When it comes to habit formation, slow and steady wins the race. This applies to academic habits. Cultivating them is a gradual process.
5 Tips for Forming Productive Academic Habits
There are at least five kinds of productive academic habits:
1. Using the spacing effect
2. Create a productive learning space at home
3. Take notes by hand
4. Make time for work-life balance by planning
5. Understand your learning type
#1 Using the Spacing Effect
Studying in increments over time is more effective than cramming. This is due to the spacing effect (also known as spaced repetition and spaced presentation), a term coined by the German psychologist Hermann Ebbinghaus (1850 – 1909). It means, in short, that studying in increments over time helps you digest and remember information better than you would otherwise.
Studying for an hour each day for five days is more productive than studying ten hours in one day. Working on a paper an hour each day for five days is more productive than writing it in one sitting.
#2 Creating a Productive Learning Space at Home
The COVID-19 pandemic has taught us how essential it is to create a productive workspace at home. It can make your job a whole lot easier. The same is true for students. Those who create a productive learning space at home tend to perform better at school.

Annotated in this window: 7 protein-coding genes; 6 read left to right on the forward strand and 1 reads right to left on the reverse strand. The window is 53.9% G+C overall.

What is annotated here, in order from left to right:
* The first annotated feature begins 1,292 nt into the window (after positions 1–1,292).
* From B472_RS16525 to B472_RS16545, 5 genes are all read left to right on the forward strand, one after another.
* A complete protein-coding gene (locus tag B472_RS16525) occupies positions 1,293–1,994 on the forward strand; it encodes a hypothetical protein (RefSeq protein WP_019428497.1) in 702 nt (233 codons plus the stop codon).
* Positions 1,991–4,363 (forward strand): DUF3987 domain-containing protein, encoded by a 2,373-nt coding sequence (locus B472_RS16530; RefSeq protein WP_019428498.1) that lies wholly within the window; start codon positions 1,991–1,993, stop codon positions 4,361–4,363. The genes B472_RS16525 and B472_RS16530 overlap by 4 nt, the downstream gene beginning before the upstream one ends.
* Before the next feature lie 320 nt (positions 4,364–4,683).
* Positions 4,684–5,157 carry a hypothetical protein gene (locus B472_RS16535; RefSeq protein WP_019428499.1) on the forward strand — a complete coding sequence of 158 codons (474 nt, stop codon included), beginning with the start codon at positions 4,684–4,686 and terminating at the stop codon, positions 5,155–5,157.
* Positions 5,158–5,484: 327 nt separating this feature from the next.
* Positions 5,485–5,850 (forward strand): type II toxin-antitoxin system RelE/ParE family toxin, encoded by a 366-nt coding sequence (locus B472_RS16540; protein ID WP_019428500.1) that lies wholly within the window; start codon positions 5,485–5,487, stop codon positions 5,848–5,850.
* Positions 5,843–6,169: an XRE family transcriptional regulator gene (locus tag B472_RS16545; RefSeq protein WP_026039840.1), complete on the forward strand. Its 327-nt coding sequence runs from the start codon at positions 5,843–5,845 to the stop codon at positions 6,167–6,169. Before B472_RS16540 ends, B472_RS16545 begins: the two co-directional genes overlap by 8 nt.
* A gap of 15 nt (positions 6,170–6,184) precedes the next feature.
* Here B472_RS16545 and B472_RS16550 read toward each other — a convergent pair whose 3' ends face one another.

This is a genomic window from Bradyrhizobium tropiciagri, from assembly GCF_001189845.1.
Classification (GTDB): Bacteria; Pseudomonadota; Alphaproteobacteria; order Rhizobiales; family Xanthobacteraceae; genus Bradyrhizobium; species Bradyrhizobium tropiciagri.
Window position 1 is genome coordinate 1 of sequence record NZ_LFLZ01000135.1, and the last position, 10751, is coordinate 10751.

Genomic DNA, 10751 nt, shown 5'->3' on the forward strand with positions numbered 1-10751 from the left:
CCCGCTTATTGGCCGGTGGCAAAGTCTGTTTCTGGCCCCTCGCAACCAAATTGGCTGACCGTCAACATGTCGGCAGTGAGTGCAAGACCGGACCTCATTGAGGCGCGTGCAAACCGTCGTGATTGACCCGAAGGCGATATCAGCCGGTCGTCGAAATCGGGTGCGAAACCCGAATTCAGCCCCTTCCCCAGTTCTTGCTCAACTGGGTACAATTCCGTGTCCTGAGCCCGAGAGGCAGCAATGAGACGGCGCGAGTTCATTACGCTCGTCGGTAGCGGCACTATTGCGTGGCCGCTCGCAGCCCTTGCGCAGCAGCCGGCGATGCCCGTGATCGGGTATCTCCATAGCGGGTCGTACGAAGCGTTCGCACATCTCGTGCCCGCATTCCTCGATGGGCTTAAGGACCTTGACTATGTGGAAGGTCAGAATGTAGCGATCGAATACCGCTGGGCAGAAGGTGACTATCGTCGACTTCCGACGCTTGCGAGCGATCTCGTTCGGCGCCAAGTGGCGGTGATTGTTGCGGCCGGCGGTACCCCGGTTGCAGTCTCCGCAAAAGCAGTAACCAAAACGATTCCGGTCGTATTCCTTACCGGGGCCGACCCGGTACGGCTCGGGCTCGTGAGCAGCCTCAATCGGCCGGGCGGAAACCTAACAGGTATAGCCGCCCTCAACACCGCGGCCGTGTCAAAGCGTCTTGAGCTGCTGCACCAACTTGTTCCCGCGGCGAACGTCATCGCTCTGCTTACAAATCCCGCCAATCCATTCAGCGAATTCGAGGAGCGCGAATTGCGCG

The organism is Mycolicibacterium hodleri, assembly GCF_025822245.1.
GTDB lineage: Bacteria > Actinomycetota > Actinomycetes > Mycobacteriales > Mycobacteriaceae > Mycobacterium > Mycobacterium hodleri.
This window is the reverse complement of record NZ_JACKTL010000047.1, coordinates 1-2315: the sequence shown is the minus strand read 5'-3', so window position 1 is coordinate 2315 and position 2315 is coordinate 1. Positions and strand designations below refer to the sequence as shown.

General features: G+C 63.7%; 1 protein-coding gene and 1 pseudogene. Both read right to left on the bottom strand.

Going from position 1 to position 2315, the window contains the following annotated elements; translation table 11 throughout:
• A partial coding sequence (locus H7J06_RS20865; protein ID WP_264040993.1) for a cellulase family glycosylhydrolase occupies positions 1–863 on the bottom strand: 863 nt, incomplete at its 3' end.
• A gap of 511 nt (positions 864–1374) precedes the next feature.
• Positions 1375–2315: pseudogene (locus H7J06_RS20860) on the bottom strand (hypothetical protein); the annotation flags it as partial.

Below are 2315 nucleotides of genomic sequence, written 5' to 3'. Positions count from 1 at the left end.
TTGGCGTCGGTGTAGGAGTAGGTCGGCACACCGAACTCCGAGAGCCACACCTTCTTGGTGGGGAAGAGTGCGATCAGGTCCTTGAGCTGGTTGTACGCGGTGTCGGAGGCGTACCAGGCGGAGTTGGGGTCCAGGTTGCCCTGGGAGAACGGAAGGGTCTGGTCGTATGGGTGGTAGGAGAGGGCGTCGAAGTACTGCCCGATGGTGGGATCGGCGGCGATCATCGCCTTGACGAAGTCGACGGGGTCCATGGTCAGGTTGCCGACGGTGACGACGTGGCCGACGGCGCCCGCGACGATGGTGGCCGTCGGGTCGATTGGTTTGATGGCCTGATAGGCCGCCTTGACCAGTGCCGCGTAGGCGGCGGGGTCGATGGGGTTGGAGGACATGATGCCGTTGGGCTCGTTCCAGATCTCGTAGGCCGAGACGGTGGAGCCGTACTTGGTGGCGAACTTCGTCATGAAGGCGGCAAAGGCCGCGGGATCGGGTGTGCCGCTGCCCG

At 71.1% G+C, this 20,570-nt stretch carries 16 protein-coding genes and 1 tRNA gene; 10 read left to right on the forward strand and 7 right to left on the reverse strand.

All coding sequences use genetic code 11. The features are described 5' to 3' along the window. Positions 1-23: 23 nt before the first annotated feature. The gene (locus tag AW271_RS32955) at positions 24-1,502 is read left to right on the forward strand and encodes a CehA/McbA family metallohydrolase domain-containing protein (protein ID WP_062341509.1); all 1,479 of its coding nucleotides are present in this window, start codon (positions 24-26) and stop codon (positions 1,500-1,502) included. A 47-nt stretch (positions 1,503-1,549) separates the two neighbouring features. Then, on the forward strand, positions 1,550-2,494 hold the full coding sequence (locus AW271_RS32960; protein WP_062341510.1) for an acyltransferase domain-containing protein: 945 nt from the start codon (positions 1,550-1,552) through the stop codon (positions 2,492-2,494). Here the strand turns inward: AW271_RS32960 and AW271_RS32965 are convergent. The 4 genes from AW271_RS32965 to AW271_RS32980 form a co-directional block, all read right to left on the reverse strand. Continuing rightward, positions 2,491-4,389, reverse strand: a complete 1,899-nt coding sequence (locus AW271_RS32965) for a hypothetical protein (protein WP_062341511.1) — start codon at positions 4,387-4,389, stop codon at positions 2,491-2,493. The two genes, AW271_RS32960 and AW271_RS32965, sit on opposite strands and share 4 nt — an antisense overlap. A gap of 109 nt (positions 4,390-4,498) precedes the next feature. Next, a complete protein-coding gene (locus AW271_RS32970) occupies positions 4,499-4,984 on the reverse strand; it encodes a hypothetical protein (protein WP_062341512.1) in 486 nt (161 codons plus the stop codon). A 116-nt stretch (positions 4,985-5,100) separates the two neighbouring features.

#3 Taking Notes by Hand
It may sound simple, but note taking for online students is essential. Students are better prepared for exams when they take notes during class and while doing their readings, especially by hand, as manual note taking is proven to be more effective than digital note taking.
#4 Making Time for Work-Life Balance by Planning
It isn’t easy for anyone to manage their schedule and stay productive while maintaining a work-life balance. Planning out your days is an excellent way to do so. You can do so by creating to-do lists, schedules, calendars, and even spreadsheets. Whatever works for you.
#5 Understand Your Learning Type
A key step toward cultivating productive academic habits is determining which study method(s) work best for you depending on what kind of learner you are—visual, auditory, reading and writing, or kinesthetic.
For reading and writing learners, for instance, taking notes by hand is a productive way to study. For visual learners, drawing diagrams can work very well. Look here to learn more about learner types.
The Bottom Line
Having productive academic habits enables you to better manage your schedule and stay productive in all areas of your life, not just school. OES helps our students cultivate and leverage productive habits by providing resources like tutors and promoting flexible self-paced learning.